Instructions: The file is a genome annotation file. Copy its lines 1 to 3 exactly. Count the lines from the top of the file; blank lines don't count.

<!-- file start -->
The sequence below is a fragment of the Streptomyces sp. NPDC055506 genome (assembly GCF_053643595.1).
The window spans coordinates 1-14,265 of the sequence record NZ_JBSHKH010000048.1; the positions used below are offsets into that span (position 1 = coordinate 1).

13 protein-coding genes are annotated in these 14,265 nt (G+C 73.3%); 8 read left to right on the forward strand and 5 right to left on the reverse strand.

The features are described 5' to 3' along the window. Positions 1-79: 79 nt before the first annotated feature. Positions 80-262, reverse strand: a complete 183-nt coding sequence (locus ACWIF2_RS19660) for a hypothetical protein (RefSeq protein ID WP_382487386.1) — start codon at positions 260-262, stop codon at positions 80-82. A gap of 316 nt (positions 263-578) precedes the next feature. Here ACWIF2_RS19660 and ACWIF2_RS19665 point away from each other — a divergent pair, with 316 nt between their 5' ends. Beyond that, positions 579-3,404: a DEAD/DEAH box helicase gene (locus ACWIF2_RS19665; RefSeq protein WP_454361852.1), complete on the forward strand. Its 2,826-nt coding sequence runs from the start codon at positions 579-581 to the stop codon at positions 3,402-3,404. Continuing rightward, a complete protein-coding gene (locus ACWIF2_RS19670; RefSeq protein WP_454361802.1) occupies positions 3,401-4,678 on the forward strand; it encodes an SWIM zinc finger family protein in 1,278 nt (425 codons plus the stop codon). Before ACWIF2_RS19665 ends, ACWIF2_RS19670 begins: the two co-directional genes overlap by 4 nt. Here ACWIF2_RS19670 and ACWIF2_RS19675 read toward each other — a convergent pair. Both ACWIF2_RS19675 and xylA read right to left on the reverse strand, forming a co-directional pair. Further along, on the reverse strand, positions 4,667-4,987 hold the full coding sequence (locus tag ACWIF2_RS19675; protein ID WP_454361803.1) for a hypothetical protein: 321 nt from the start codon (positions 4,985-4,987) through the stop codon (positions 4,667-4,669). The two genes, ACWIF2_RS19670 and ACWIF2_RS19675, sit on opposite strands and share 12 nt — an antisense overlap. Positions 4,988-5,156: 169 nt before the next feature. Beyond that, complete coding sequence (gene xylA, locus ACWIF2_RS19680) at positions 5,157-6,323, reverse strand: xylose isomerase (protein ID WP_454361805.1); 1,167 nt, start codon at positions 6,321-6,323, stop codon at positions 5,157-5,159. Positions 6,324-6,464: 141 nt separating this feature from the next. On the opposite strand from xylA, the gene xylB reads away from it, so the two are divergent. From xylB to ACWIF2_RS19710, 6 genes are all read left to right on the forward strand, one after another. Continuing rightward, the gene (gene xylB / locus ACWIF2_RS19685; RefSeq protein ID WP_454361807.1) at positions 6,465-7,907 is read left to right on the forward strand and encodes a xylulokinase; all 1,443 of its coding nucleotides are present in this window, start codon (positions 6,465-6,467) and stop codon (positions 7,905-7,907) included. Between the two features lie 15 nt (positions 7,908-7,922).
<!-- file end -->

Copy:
The sequence below is a fragment of the Streptomyces sp. NPDC055506 genome (assembly GCF_053643595.1).
The window spans coordinates 1-14,265 of the sequence record NZ_JBSHKH010000048.1; the positions used below are offsets into that span (position 1 = coordinate 1).

13 protein-coding genes are annotated in these 14,265 nt (G+C 73.3%); 8 read left to right on the forward strand and 5 right to left on the reverse strand.